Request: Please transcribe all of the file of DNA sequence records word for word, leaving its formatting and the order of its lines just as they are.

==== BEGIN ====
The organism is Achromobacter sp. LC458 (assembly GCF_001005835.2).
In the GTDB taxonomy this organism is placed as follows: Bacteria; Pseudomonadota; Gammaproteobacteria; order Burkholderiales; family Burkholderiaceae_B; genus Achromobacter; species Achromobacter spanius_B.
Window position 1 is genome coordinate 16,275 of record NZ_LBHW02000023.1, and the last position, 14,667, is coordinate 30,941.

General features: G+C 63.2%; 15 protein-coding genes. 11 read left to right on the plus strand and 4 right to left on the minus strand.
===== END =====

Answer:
The organism is Achromobacter sp. LC458 (assembly GCF_001005835.2).
In the GTDB taxonomy this organism is placed as follows: Bacteria; Pseudomonadota; Gammaproteobacteria; order Burkholderiales; family Burkholderiaceae_B; genus Achromobacter; species Achromobacter spanius_B.
Window position 1 is genome coordinate 16,275 of record NZ_LBHW02000023.1, and the last position, 14,667, is coordinate 30,941.

General features: G+C 63.2%; 15 protein-coding genes. 11 read left to right on the plus strand and 4 right to left on the minus strand.